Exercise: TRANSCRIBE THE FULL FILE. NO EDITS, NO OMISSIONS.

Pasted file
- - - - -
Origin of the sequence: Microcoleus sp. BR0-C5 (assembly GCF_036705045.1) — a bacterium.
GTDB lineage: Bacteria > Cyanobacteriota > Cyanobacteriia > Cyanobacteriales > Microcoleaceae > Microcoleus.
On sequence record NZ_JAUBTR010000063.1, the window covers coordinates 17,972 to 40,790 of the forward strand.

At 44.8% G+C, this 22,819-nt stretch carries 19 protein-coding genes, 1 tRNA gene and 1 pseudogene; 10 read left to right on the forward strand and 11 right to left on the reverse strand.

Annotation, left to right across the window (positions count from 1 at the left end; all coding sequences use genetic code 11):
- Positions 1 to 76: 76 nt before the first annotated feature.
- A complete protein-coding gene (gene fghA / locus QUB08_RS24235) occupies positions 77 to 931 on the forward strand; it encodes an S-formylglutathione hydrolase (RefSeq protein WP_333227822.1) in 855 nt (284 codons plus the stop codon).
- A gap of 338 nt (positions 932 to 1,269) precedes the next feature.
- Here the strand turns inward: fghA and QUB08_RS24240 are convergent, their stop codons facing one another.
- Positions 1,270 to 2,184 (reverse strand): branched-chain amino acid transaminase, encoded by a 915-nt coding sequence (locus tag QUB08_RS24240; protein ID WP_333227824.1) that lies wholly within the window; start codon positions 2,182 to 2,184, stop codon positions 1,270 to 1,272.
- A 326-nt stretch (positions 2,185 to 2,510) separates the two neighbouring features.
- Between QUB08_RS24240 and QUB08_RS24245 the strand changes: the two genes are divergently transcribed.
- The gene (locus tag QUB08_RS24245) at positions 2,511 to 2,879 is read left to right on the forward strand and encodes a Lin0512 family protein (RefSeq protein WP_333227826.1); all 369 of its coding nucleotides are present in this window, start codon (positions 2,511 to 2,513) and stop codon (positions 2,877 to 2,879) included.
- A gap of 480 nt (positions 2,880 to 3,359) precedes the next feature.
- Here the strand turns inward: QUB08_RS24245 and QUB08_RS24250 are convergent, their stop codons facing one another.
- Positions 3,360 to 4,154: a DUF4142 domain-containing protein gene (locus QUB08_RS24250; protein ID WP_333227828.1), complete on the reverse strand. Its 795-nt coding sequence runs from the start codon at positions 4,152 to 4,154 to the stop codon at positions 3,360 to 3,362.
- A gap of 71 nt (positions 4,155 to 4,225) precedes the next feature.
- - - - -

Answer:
Origin of the sequence: Microcoleus sp. BR0-C5 (assembly GCF_036705045.1) — a bacterium.
GTDB lineage: Bacteria > Cyanobacteriota > Cyanobacteriia > Cyanobacteriales > Microcoleaceae > Microcoleus.
On sequence record NZ_JAUBTR010000063.1, the window covers coordinates 17,972 to 40,790 of the forward strand.

At 44.8% G+C, this 22,819-nt stretch carries 19 protein-coding genes, 1 tRNA gene and 1 pseudogene; 10 read left to right on the forward strand and 11 right to left on the reverse strand.

Annotation, left to right across the window (positions count from 1 at the left end; all coding sequences use genetic code 11):
- Positions 1 to 76: 76 nt before the first annotated feature.
- A complete protein-coding gene (gene fghA / locus QUB08_RS24235) occupies positions 77 to 931 on the forward strand; it encodes an S-formylglutathione hydrolase (RefSeq protein WP_333227822.1) in 855 nt (284 codons plus the stop codon).
- A gap of 338 nt (positions 932 to 1,269) precedes the next feature.
- Here the strand turns inward: fghA and QUB08_RS24240 are convergent, their stop codons facing one another.
- Positions 1,270 to 2,184 (reverse strand): branched-chain amino acid transaminase, encoded by a 915-nt coding sequence (locus tag QUB08_RS24240; protein ID WP_333227824.1) that lies wholly within the window; start codon positions 2,182 to 2,184, stop codon positions 1,270 to 1,272.
- A 326-nt stretch (positions 2,185 to 2,510) separates the two neighbouring features.
- Between QUB08_RS24240 and QUB08_RS24245 the strand changes: the two genes are divergently transcribed.
- The gene (locus tag QUB08_RS24245) at positions 2,511 to 2,879 is read left to right on the forward strand and encodes a Lin0512 family protein (RefSeq protein WP_333227826.1); all 369 of its coding nucleotides are present in this window, start codon (positions 2,511 to 2,513) and stop codon (positions 2,877 to 2,879) included.
- A gap of 480 nt (positions 2,880 to 3,359) precedes the next feature.
- Here the strand turns inward: QUB08_RS24245 and QUB08_RS24250 are convergent, their stop codons facing one another.
- Positions 3,360 to 4,154: a DUF4142 domain-containing protein gene (locus QUB08_RS24250; protein ID WP_333227828.1), complete on the reverse strand. Its 795-nt coding sequence runs from the start codon at positions 4,152 to 4,154 to the stop codon at positions 3,360 to 3,362.
- A gap of 71 nt (positions 4,155 to 4,225) precedes the next feature.